Gove steps-up action to cut food waste
Environment Secretary Michael Gove has today invited organisations to apply for the second round of more than £6 million funding to slash food waste.
The fund will improve how charities and other organisations handle and distribute leftover food by investing in infrastructure such as weighing equipment, storage solutions, warehouses, industrial freezers and fridges, labelling equipment and vehicles.
This comes as Food Waste Champion Ben Elliot hosted more than 300 major players from the food industry on Monday (April 12) at London’s prestigious Victoria and Albert Museum.
The Environment Secretary also unveiled new figures today which show the redistribution of surplus food in the UK has almost doubled in the last three years – saving enough food to produce the equivalent of 133 million meals a year.
Environment Secretary Michael Gove said: “I want to thank our Food Surplus and Waste Champion Ben Elliot for bringing together the biggest players from the world of food to ‘Step up to the Plate’ and slash food waste.
Every year, millions of tonnes of good, nutritious food is thrown away. This is an environmental, economic and moral scandal – and I am determined to tackle it.
“I am opening the second round of funding to help organisations ensure that food is not thrown away, but goes to those most in need.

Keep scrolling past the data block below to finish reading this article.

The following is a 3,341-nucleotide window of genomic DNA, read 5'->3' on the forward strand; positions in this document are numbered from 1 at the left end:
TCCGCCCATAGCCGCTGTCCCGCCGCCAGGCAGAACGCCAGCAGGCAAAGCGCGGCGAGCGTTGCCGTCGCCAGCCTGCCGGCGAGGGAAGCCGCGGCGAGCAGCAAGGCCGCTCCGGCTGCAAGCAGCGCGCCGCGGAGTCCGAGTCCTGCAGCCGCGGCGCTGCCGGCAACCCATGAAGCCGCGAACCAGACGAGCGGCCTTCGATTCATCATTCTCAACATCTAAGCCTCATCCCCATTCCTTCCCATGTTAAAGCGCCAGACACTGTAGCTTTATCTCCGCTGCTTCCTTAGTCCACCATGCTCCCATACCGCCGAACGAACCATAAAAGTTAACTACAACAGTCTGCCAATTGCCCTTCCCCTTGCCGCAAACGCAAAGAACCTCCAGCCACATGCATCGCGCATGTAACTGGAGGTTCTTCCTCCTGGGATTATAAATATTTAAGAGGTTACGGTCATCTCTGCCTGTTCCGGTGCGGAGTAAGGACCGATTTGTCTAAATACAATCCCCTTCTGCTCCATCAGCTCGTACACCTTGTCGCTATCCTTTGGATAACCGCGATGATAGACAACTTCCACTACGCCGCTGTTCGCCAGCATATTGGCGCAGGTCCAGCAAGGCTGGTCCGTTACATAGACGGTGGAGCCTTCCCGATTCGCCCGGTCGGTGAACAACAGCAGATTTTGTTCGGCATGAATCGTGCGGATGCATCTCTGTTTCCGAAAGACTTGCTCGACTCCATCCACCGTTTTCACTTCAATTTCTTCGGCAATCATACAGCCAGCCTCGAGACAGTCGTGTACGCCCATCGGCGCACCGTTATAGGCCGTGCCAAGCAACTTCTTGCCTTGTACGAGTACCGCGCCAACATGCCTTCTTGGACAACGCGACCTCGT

“Together we can deliver real change to stop good food going to waste.”
From today, redistribution organisations in England will be able to bid into a £6 million pot to help them overcome the financial barrier to redistributing surplus food which is currently going to waste but which could be redistributed.
It’s the second round of a £15 million scheme announced last year by the Environment Secretary to specifically address surplus food from retail and manufacturing.
Currently, around 55,000t of surplus food is redistributed from retailers and food manufacturers every year. It is estimated a further 100,000t of food – equating to 250 million meals a year – is edible and readily available but goes uneaten.
Instead, this food is currently sent away for generating energy from waste, anaerobic digestion, or animal feed.